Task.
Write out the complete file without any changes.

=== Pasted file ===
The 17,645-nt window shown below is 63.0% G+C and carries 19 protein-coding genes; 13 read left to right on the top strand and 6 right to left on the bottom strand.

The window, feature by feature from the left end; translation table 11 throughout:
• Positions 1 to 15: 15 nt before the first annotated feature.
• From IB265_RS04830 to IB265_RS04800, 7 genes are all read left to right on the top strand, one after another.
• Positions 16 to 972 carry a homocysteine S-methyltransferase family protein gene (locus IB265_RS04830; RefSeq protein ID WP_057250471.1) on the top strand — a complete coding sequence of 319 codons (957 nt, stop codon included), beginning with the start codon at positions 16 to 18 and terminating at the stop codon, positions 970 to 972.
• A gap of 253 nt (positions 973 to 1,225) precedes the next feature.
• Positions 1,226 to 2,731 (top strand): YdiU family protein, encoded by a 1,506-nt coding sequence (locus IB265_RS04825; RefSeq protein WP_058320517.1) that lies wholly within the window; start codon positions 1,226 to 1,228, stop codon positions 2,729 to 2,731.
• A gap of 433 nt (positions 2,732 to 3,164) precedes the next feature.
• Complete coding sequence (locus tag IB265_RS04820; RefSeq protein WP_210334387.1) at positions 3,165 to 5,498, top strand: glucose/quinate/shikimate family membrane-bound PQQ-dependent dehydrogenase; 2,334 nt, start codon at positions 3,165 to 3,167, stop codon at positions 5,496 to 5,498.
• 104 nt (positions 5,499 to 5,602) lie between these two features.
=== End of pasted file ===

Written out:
The 17,645-nt window shown below is 63.0% G+C and carries 19 protein-coding genes; 13 read left to right on the top strand and 6 right to left on the bottom strand.

The window, feature by feature from the left end; translation table 11 throughout:
• Positions 1 to 15: 15 nt before the first annotated feature.
• From IB265_RS04830 to IB265_RS04800, 7 genes are all read left to right on the top strand, one after another.
• Positions 16 to 972 carry a homocysteine S-methyltransferase family protein gene (locus IB265_RS04830; RefSeq protein ID WP_057250471.1) on the top strand — a complete coding sequence of 319 codons (957 nt, stop codon included), beginning with the start codon at positions 16 to 18 and terminating at the stop codon, positions 970 to 972.
• A gap of 253 nt (positions 973 to 1,225) precedes the next feature.
• Positions 1,226 to 2,731 (top strand): YdiU family protein, encoded by a 1,506-nt coding sequence (locus IB265_RS04825; RefSeq protein WP_058320517.1) that lies wholly within the window; start codon positions 1,226 to 1,228, stop codon positions 2,729 to 2,731.
• A gap of 433 nt (positions 2,732 to 3,164) precedes the next feature.
• Complete coding sequence (locus tag IB265_RS04820; RefSeq protein WP_210334387.1) at positions 3,165 to 5,498, top strand: glucose/quinate/shikimate family membrane-bound PQQ-dependent dehydrogenase; 2,334 nt, start codon at positions 3,165 to 3,167, stop codon at positions 5,496 to 5,498.
• 104 nt (positions 5,499 to 5,602) lie between these two features.